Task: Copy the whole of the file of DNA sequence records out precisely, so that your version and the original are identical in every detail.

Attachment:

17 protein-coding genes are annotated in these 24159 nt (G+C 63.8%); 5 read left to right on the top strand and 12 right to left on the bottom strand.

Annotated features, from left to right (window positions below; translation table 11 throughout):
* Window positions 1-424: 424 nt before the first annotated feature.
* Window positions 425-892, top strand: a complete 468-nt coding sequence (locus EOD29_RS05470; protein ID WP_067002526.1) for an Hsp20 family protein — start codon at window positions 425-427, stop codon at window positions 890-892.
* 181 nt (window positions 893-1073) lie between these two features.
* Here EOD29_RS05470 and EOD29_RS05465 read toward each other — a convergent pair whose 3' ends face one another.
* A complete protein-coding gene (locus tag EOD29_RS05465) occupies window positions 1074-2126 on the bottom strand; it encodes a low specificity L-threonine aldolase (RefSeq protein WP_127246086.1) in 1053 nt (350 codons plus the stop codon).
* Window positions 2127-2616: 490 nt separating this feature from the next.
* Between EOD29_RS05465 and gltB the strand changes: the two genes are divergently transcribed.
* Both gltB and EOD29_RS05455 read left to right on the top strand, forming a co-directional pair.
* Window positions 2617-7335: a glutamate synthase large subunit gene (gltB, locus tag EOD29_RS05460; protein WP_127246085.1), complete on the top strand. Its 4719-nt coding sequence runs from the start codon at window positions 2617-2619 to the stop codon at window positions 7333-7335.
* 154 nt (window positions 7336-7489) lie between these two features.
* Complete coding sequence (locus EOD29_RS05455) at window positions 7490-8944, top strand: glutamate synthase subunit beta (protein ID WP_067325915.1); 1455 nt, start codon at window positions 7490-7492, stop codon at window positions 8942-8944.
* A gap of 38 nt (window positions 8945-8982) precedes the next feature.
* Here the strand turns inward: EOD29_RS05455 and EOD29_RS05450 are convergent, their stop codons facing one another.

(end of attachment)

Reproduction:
17 protein-coding genes are annotated in these 24159 nt (G+C 63.8%); 5 read left to right on the top strand and 12 right to left on the bottom strand.

Annotated features, from left to right (window positions below; translation table 11 throughout):
* Window positions 1-424: 424 nt before the first annotated feature.
* Window positions 425-892, top strand: a complete 468-nt coding sequence (locus EOD29_RS05470; protein ID WP_067002526.1) for an Hsp20 family protein — start codon at window positions 425-427, stop codon at window positions 890-892.
* 181 nt (window positions 893-1073) lie between these two features.
* Here EOD29_RS05470 and EOD29_RS05465 read toward each other — a convergent pair whose 3' ends face one another.
* A complete protein-coding gene (locus tag EOD29_RS05465) occupies window positions 1074-2126 on the bottom strand; it encodes a low specificity L-threonine aldolase (RefSeq protein WP_127246086.1) in 1053 nt (350 codons plus the stop codon).
* Window positions 2127-2616: 490 nt separating this feature from the next.
* Between EOD29_RS05465 and gltB the strand changes: the two genes are divergently transcribed.
* Both gltB and EOD29_RS05455 read left to right on the top strand, forming a co-directional pair.
* Window positions 2617-7335: a glutamate synthase large subunit gene (gltB, locus tag EOD29_RS05460; protein WP_127246085.1), complete on the top strand. Its 4719-nt coding sequence runs from the start codon at window positions 2617-2619 to the stop codon at window positions 7333-7335.
* 154 nt (window positions 7336-7489) lie between these two features.
* Complete coding sequence (locus EOD29_RS05455) at window positions 7490-8944, top strand: glutamate synthase subunit beta (protein ID WP_067325915.1); 1455 nt, start codon at window positions 7490-7492, stop codon at window positions 8942-8944.
* A gap of 38 nt (window positions 8945-8982) precedes the next feature.
* Here the strand turns inward: EOD29_RS05455 and EOD29_RS05450 are convergent, their stop codons facing one another.